Transnational Issues > Disputes > International involved in complex dispute with Brunei, China, Malaysia, the Philippines, and Vietnam over the Spratly Islands, and with China and the Philippines over Scarborough Reef; the 2002 "Declaration on the Conduct of Parties in the South China Sea" has eased tensions but falls short of a legally binding "code of conduct" desired by several of the disputants; Paracel Islands are occupied by China, but claimed by Taiwan and Vietnam; in 2003, China and Taiwan became more vocal in rejecting both Japan's claims to the uninhabited islands of the Senkaku-shoto (Diaoyu Tai) and Japan's unilaterally declared exclusive economic zone in the East China Sea where all parties engage in hydrocarbon prospecting the US has intensified domestic security measures and is collaborating closely with its neighbors, Canada and Mexico, to monitor and control legal and illegal personnel, transport, and commodities across the international borders; abundant rainfall in recent years along much of the Mexico-US border region has ameliorated periodically strained water-sharing arrangements; 1990 Maritime Boundary Agreement in the Bering Sea still awaits Russian Duma ratification; Canada and the United States dispute how to divide the Beaufort Sea and the status of the Northwest Passage but continue to work cooperatively to survey the Arctic continental shelf; The Bahamas and US have not been able to agree on a maritime boundary; US Naval Base at Guantanamo Bay is leased from Cuba and only mutual agreement or US abandonment of the area can terminate the lease; Haiti claims US-administered Navassa Island; US has made no territorial claim in Antarctica (but has reserved the right to do so) and does not recognize the claims of any other states; Marshall Islands claims Wake Island; Tokelau included American Samoa's Swains Island among the islands listed in its 2006 draft constitution
National anthem <strong>name: </strong>"Zhonghua Minguo guoge" (National Anthem of the Republic of China)<br /><strong>lyrics/music:</strong> HU Han-min, TAI Chi-t'ao, and LIAO Chung-k'ai/CHENG Mao-Yun <strong>name: </strong>"The Star-Spangled Banner"<br /><strong>lyrics/music:</strong> Francis Scott KEY/John Stafford SMITH
Legislative branch > Elections Legislative Yuan - last held on 14 January 2012 (next to be held in January 2016) Senate - last held on 6 November 2012 (next to be held on 4 November 2014); House of Representatives - last held on 6 November 2012 (next to be held on 4 November 2014)
Legislative branch > Election results Legislative Yuan - percent of vote by party - KMT 44.6%, DPP 34.6%, TSU 9.0%, PFP 5.5%, others 6.3%; seats by party - KMT 64, DPP 40, PFP 3, TSU 3, NPSU 2, independent 1 Senate - percent of vote by party - NA; seats by party - Democratic Party 54, Republican Party 45, independent 1; House of Representatives - percent of vote by party - NA; seats by party - Democratic Party 201, Republican Party 234
Democracy and rights > Press freedom index 23.82
Ranked 130th. 31% more than United States
18.22
Ranked 13th.
Executive branch > Election results MA Ying-jeou elected president; percent of vote - MA Ying-jeou 51.6%, TSAI Ing-wen 45.6%, James SOONG Chu-ye 2.8% Barack H. OBAMA reelected president; percent of popular vote - Barack H. OBAMA 50.6%, Mitt ROMNEY 47.9%, other 1.5%;
Judicial branch > Subordinate courts high courts; district courts; hierarchy of administrative courts Courts of Appeal (includes the US Court of Appeal for the Federal District and 12 regional appeals courts); 94 federal district courts in 50 states and territories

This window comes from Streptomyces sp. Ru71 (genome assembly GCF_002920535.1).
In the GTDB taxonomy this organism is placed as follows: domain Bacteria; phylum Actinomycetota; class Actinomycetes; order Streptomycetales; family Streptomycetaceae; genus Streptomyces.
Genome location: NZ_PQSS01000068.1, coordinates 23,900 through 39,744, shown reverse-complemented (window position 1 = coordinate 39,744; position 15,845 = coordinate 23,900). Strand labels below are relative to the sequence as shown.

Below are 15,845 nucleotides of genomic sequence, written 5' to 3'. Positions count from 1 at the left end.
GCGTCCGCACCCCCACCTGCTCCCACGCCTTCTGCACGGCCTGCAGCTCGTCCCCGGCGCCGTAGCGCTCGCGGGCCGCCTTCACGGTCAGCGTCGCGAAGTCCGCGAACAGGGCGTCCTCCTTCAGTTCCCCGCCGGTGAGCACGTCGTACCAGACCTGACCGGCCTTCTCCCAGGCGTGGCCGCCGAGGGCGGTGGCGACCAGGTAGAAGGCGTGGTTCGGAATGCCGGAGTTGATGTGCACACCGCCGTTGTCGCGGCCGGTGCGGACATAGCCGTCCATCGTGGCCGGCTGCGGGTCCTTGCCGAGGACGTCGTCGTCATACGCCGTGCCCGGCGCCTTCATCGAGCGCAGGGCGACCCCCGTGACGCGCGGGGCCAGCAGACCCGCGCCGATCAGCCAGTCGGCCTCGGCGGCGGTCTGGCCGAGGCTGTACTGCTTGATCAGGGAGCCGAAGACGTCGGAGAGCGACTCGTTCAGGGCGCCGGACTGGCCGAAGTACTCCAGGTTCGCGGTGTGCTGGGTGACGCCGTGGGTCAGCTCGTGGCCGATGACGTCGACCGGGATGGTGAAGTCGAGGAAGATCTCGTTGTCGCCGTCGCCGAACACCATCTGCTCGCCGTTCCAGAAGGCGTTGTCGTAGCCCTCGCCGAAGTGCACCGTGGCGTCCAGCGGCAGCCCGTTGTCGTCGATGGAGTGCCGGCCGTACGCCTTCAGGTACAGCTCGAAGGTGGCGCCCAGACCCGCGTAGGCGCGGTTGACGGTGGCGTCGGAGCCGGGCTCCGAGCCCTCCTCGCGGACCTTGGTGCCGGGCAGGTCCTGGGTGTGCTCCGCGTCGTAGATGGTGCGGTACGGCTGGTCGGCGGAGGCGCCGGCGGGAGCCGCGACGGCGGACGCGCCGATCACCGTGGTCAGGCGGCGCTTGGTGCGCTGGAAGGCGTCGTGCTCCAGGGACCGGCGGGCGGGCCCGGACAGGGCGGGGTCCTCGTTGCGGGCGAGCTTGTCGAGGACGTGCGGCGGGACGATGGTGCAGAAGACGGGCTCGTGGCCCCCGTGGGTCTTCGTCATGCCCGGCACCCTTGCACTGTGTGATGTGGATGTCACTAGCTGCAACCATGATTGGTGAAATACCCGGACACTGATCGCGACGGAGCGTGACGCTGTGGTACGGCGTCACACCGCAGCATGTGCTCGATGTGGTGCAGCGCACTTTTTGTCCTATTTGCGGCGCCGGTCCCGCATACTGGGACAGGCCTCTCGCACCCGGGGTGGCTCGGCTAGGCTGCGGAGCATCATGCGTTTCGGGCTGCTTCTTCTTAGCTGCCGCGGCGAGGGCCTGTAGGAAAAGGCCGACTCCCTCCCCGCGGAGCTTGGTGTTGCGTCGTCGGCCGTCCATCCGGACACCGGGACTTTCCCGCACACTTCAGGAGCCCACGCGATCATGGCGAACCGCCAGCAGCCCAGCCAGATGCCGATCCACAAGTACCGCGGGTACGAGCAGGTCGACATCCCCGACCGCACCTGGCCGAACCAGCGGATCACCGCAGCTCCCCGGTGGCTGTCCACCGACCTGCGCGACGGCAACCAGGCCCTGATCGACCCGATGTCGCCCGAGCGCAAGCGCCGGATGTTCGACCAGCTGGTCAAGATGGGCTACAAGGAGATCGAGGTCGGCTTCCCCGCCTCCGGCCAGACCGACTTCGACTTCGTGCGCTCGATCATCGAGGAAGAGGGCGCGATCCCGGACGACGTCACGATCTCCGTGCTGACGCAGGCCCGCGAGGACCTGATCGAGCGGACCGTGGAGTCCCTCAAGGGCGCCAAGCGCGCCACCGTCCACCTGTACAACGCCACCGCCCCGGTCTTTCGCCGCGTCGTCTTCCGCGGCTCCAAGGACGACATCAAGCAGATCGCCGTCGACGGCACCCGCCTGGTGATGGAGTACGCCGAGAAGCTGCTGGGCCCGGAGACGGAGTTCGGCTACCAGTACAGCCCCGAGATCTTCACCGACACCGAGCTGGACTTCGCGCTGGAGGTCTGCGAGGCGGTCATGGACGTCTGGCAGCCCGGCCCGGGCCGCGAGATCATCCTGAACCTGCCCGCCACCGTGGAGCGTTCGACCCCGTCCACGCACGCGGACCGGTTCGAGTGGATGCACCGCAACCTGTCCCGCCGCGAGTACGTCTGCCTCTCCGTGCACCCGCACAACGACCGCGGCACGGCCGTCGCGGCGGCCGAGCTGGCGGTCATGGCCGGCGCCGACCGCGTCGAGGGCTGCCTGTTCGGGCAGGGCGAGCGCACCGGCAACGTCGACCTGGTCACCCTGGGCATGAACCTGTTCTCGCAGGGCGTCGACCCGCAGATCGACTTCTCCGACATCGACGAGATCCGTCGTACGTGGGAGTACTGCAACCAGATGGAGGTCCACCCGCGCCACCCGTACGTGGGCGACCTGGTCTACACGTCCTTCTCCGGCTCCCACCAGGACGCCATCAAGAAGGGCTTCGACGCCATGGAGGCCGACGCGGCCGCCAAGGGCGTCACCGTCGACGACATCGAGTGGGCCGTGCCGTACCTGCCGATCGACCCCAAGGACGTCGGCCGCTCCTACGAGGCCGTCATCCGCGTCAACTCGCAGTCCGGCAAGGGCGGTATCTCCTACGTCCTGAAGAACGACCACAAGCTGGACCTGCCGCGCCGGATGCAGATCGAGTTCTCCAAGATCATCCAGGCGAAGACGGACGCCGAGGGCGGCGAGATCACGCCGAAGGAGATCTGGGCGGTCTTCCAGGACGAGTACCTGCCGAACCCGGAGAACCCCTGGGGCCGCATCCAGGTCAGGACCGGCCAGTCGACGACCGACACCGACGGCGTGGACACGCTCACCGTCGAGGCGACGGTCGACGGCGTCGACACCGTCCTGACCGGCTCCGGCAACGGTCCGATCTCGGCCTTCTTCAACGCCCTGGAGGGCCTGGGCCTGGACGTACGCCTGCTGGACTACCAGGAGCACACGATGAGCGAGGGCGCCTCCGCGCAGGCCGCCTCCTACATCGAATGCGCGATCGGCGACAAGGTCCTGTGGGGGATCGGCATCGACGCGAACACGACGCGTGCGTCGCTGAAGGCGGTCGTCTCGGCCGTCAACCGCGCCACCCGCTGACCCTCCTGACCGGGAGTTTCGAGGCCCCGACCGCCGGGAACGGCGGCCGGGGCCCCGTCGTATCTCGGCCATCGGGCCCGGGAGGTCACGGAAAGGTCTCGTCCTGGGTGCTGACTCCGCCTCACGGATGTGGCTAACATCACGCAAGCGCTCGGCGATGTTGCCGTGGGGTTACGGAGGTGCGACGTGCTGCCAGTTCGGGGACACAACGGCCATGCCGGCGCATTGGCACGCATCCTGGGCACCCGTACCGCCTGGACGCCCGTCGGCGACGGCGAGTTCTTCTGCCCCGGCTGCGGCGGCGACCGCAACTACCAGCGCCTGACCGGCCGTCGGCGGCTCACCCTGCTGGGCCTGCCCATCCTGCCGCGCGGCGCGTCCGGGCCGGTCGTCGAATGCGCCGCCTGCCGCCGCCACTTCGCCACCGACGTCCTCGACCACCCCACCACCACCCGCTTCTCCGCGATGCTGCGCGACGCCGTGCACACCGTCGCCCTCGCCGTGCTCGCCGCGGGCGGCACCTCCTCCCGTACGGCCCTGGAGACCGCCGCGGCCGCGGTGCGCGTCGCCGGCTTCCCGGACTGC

Basis of executive legitimacy Presidency independent of legislature; ministry subject to parliamentary confidence Presidency is independent of legislature
Transnational Issues > Illicit drugs regional transit point for heroin, methamphetamine, and precursor chemicals; transshipment point for drugs to Japan; major problem with domestic consumption of methamphetamine and heroin; rising problems with use of ketamine and club drugs world's largest consumer of cocaine (shipped from Colombia through Mexico and the Caribbean), Colombian heroin, and Mexican heroin and marijuana; major consumer of ecstasy and Mexican methamphetamine; minor consumer of high-quality Southeast Asian heroin; illicit producer of cannabis, marijuana, depressants, stimulants, hallucinogens, and methamphetamine; money-laundering center
Democracy and rights > Freedom of the press 25
Ranked 148th. 39% more than United States
18
Ranked 171st.
Corruption > Bribe Payers Index 7.5
Ranked 13th.
8.1
Ranked 8th. 8% more than Taiwan
National holiday Republic Day (Anniversary of the Chinese Revolution), 10 October Independence Day, 4 July (1776)
Capital > Geographic coordinates 25 02 N, 121 31 E 38 53 N, 77 02 W
Leaders > President Ma Ying-jeou Barack Obama
Judicial branch > Judge selection and term of office both Supreme Court and Constitutional Court justices appointed by the president of the republic with the approval of the Legislative Yuan; Supreme Court justices appointed for life; Constitutional Court president, vice-president, and 8 grand justices serve 4-year terms and remaining justices serve 8-year terms president nominates, and with the advice and consent of the Senate, appoints Supreme Court justices; justices appointed for life
Politics Taiwan was a one-party state before it transitioned to democracy in the early 1990s Barack Obama, America&#039;s first black president, was re-elected in November 2012
International law organization participation has not submitted an ICJ jurisdiction declaration; non-party state to the ICCt withdrew acceptance of compulsory ICJ jurisdiction in 2005; withdrew acceptance of ICCt jurisdiction in 2002
Leaders > President > Summary Taiwanese president Ma Ying-jeou Barack Obama, the country&#039;s first black president
Capital city Taipei Washington, DC
Capital > Name Taipei Washington, DC
Democracy and rights > Year women first voted at national level 1947 1920
Capital > Time difference UTC+8 (13 hours ahead of Washington, DC during Standard Time) UTC-5 (during Standard Time)